Spring Bear Hunt

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June 15, 2012 at 6:01 am #542

patwray
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A Fraternity Bear Hunt…Forty Years On
©2012 by Pat Wray

Some outdoor tales require a bit more background than others. The story of my 2012 bear hunting trip begins in 1967 when, as a sophomore at Virginia Tech, I pledged an off-campus fraternity called Sigma Lambda. It is not fair to say, as my wife and many other women would claim, that Sigma Lambda brothers were out of control. This much is true: the movie Animal House was but a pale shadow of our own college years. The stories I could tell…but I better not.
A few years after I left, the university decided to recognize national fraternities. The brothers of Sigma Lambda, unwilling to sacrifice their independence, chose not to accept an offer of absorption from a well-known national, and instead drifted into non-existence. Without the house and a solid organization, many of us lost touch. Then in 2011, a reunion brought us all together again. It was at the reunion that I invited a man I hadn’t seen for 40 years to come bear hunting with me.
He accepted. Then he mentioned our plans to another guy, who mentioned it to…I’m sure you can see where this is going. The next thing I knew, four of my fraternity brothers were coming along. None were hunting. They just wanted to hang out and talk about old times. Excited as I was to see them, I knew my chances of actually bagging a bear were spiraling down toward zero. Then again, I’d hunted spring bear for six years and hadn’t yet killed one; I couldn’t do much worse.
We didn’t finish setting up camp until mid-morning of our second day. After lunch I hunted along a nearby ridge with my friend Jim while the others took hikes or poked around camp. Jim and I saw deer, elk and snowshoe hares, but no bears. We returned to camp around seven. I took a shower, changed into my sweats and slippers and started dinner. The other guys lit a fire, made drinks and were standing in a circle laughing loudly. I looked up from the camp stove to see a large bear sauntering down the trail toward us. I quieted the guys and urged them to hold still. Contrary to the stories those liars will tell, I did not break any bones in my effort to get their attention. It was necessary to tap them vigorously, however.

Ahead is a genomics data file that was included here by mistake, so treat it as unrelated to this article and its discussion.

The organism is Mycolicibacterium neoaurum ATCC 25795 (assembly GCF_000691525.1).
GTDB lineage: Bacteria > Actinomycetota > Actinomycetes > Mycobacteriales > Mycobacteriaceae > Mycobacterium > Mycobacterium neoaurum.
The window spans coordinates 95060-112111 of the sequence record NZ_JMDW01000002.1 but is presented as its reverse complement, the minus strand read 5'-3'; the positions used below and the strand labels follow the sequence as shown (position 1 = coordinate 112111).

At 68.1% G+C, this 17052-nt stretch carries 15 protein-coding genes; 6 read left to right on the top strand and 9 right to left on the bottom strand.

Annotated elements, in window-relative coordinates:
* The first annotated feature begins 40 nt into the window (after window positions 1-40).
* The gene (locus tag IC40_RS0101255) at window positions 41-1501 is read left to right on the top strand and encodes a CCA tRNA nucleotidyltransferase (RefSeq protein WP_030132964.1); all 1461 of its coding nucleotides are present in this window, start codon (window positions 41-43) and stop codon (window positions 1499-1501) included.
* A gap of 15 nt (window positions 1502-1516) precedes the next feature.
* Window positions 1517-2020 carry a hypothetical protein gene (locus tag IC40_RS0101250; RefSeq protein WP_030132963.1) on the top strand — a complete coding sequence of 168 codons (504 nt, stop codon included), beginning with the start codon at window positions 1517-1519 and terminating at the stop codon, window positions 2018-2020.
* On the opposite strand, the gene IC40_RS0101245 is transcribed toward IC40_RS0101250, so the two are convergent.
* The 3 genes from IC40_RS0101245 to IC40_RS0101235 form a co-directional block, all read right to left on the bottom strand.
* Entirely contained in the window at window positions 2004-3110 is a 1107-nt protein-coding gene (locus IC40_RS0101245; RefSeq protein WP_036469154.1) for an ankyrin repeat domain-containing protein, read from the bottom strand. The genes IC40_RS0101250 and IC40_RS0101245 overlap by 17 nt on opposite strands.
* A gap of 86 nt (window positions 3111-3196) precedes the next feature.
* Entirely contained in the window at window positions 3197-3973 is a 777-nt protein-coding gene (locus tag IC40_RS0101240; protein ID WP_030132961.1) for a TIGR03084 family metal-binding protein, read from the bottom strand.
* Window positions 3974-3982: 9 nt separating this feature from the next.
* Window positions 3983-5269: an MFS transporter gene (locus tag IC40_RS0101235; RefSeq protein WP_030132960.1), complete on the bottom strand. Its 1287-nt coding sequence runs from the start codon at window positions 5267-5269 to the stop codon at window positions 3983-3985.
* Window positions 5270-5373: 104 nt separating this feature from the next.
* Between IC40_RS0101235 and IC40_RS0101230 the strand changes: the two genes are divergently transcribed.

I hurried over to my vehicle, grabbed my rifle and scuttled up the trail toward the bear, who by this time had realized something was amiss and was walking away. I was fairly flying, or as close to it as I could come with sore knees and wearing slippers. The bear decided at the last moment I might be a threat and began to run, just disappearing over a rise about 60 yards away when I got my crosshairs on him and pulled the trigger. The sight picture was good, but it was a snap shot on a running animal, and certainly not a sure thing.
It became even less sure when I could not find the animal or any blood in the remaining 10 minutes or so of daylight. I returned to camp, where the conversations had become even more animated.
The next morning we found him, 50 yards from the last place I’d seen him and only 200 yards from camp. A big, old bruiser; closer to 400 pounds than 300 with worn and broken teeth indicating an animal in its late teens. He had two inches of fat over his back and hindquarters, an anomaly for bears in the early spring. Probably a short, mild winter allowed him out of his den early, and he may have found a winter-killed elk to feast on right away.
But how to explain a cagy old bear, who’d been avoiding hunters for nearly two decades, wandering into a camp full of people standing around a campfire? Well, he was walking downwind, so his sense of smell was negated. He was walking along a noisy stream, so his sense of hearing was negated. And bears can’t see worth a dern anyway. That’s one explanation.
Another is that the gods of hunting looked down on the aging boys of Sigma Lambda and decided they needed another great story. That’s the explanation I like.
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  • This reply was modified 5 years, 6 months ago by  patwray.
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